Welcome to the new Independent website. We hope you enjoy it and we value your feedback. Please contact us here.

'This is Freedom Village,' said Sgt Manfull

Communist North Korea is facing economic meltdown and the capitalist South scents reunification. But the Cold War lives on in the border badlands. By Paul Mansfield
When you buy your ticket they give you a list of rules. "Passports must be carried at all times ... certain items of casual clothing (jeans, sandals) are not permitted ... shaggy or unkempt hair is not allowed..."

The coach leaves downtown Seoul at 9am with a cargo of well turned-out but slightly bemused passengers. Are we correctly dressed? Will we manage to uphold the honour of the capitalist Republic of South Korea? Or - the major concern of two little old ladies from Virginia - will we be kidnapped by the Red Peril across the border and never heard of again?

A day trip to Korea's demilitarised zone, 45 miles north of Seoul, is one of the more bizarre experiences on the world's tourist circuit. At the tiny village of Panmunjom, just above the 38th parallel, the longest truce in modern times was bitterly negotiated in 1953 between communist North and capitalist South Korea. Today, Panmunjom is enclosed within a "joint security area", a few square miles of political no-man's-land, where, for the past 40 years, North and South have come together to negotiate, quarrel and occasionally fight over the fate of their divided nation.

After partition, the North disappeared into the fog of ideology surrounding its long-time ruler, Kim Il Sung, who died in 1994. Now the country is supposedly bankrupt, and its future uncertain. In the South, however (recent industrial unrest notwithstanding), the economy is booming. Having followed events in eastern Europe and the former Soviet Union closely, the South Korean people are turning their attention to reunification.

There were 40 of us on the coach, neatly divided between Japanese speakers and Anglophones. South Korea sends 190,000 tourists a year to Panmunjom, though Koreans themselves are usually denied permission to go. Mr Kim, our guide, was a smiling map in spectacles who favoured the "roll-up, roll-up" delivery of a circus ringmaster. The phrases "communist aggressors" and "struggle for freedom" echoed around the coach. Mr Kim also had a few more rules for us. No alcohol was to be consumed before entering Panmunjom: no contact was to be made with members of the "other side", who might use this for propaganda purposes.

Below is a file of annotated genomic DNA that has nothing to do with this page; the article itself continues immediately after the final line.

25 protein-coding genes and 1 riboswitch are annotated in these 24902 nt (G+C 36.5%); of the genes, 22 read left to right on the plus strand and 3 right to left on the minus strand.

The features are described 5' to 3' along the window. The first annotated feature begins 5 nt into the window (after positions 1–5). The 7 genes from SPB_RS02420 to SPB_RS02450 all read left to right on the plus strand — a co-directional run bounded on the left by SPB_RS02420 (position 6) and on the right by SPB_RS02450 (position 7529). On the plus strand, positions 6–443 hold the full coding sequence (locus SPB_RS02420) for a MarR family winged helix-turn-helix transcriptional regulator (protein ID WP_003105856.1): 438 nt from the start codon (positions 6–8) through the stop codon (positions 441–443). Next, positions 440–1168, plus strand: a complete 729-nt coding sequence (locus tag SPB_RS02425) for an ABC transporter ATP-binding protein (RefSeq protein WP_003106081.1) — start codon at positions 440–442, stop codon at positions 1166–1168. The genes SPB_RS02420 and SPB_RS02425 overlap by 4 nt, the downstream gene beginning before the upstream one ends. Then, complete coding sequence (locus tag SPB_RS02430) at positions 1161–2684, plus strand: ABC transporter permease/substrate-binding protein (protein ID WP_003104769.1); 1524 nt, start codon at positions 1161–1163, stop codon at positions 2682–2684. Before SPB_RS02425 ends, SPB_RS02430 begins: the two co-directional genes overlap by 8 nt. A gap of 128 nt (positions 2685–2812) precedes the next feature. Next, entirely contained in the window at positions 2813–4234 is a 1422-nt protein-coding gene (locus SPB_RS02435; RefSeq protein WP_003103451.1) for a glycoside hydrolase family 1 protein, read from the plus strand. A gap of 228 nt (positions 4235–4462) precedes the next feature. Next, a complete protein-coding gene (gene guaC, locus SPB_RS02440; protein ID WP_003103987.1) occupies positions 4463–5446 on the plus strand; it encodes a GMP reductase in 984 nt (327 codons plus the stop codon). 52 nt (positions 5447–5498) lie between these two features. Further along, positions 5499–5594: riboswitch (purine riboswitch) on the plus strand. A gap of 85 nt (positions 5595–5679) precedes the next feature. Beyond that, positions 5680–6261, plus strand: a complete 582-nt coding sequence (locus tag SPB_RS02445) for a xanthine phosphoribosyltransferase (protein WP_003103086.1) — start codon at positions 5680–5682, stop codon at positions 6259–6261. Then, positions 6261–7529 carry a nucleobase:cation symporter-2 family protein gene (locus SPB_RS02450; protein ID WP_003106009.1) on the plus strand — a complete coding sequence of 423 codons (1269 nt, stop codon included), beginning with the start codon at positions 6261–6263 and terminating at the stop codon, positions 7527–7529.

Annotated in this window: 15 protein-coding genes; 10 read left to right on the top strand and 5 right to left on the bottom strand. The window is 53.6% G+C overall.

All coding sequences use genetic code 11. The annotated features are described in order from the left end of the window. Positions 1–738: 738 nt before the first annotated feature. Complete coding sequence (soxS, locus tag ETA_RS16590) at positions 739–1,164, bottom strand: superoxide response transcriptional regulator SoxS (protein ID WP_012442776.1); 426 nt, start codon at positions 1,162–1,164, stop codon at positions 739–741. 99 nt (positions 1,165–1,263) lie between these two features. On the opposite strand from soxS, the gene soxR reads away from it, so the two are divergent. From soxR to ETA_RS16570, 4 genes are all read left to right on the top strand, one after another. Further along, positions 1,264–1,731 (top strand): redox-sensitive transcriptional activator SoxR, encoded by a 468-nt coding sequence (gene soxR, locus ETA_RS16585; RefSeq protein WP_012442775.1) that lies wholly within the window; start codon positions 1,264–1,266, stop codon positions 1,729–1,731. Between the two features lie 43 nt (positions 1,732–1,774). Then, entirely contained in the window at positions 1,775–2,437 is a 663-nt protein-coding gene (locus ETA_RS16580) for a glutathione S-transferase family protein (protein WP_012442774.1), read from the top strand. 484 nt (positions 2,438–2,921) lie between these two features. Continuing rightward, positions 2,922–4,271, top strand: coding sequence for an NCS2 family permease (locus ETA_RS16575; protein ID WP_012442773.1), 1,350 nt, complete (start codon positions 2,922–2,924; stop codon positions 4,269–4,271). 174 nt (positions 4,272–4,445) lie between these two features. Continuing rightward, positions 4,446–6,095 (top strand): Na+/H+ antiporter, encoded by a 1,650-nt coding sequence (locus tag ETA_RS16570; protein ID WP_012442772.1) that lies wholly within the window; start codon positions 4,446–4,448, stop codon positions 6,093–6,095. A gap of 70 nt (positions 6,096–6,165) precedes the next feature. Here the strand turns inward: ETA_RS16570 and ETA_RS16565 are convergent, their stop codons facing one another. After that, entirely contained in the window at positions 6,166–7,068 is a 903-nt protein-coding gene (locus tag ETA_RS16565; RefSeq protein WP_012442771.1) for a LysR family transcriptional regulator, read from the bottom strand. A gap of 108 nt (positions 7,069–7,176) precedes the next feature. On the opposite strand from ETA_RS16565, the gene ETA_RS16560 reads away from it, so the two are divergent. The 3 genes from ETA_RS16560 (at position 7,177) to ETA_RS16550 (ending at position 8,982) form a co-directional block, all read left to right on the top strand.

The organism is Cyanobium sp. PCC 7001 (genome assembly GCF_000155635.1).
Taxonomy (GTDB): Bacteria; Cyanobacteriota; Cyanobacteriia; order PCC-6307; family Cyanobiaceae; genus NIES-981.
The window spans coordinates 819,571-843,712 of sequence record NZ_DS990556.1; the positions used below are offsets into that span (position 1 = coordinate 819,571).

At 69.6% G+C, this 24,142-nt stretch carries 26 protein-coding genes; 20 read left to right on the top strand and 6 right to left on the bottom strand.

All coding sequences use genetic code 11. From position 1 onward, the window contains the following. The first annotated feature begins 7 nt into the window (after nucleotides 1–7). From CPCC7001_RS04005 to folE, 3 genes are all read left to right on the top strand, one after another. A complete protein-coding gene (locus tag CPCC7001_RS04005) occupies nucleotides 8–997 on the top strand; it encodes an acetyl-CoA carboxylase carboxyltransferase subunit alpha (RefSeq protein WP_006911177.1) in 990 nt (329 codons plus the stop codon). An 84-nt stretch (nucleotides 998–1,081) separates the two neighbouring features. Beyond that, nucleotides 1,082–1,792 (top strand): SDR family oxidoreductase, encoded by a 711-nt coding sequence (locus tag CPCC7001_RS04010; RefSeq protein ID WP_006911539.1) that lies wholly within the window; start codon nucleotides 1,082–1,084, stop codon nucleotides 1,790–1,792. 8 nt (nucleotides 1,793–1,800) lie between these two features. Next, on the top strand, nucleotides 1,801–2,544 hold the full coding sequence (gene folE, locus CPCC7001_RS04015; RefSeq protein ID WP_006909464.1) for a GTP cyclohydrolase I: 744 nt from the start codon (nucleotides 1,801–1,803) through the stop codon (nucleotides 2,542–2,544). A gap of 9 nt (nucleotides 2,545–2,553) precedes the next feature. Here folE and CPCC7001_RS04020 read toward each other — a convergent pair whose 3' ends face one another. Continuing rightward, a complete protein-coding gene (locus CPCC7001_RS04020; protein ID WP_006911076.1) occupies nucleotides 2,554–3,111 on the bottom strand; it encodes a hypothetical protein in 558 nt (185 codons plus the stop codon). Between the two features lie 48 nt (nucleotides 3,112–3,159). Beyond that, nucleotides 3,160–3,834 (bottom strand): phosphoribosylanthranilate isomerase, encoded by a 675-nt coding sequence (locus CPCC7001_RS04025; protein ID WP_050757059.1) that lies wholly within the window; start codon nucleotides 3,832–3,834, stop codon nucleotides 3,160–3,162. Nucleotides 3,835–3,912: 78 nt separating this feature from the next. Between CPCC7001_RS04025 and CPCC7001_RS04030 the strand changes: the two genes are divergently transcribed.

"It's a joke," said Eddie, a Dutch journalist who had just returned from North Korea where he'd made the trip to Panmunjom from the other side. "They give you the exact same instructions on the way down, just with the names reversed."

We cleared Seoul's log-jammed traffic and headed in to the countryside through a patchwork of emerald green fields and rice paddies. At the roadside were several monuments to the "freedom fighters" of the Southern army, the Americans, the United Nations and others. "They have those in the North too," Eddie said, "except there the South and the US are the bad guys."

A cluster of watchtowers, barbed wire and tank traps signified the entrance to the demilitarised zone. The DMZ is two-and-a-half miles wide, and stretches from one side of Korea's coastline to the other. The joint security area (JSA) lies right in the middle, bisected in turn by the military demarcation line (MDL). It was already becoming a day of tiresome military acronyms.

This tone was reinforced at Camp Bonifas, the United Nations advance camp just outside the JSA that proudly proclaims itself to be "In Front of Them All". Automatic weapons bristled; sentries snapped to attention and saluted. Here we were briefed by an American captain who, with his pressed fatigues and polished boots, resembled a well-kept weapon himself.

The captain delivered a brief history of the Korean conflict, with much arcane jargon about "enforced containment", "numerical dependencies" and the rest of it, and asked us to sign a release form acknowledging that our visit entailed "entry into a hostile area and the possibility of injury or death as a direct result of enemy action". The ladies from Virginia flinched visibly. Then it was time for the last stage of the journey, into the JSA itself.

Our military escort was a jut-jawed GI by the name (I kid you not) of Sergeant Manfull. Sergeant Manfull steered us through several military checkpoints, where young soldiers jumped on board and saluted briskly. But he also seemed to be escorting us into another dimension - a Cold War time capsule.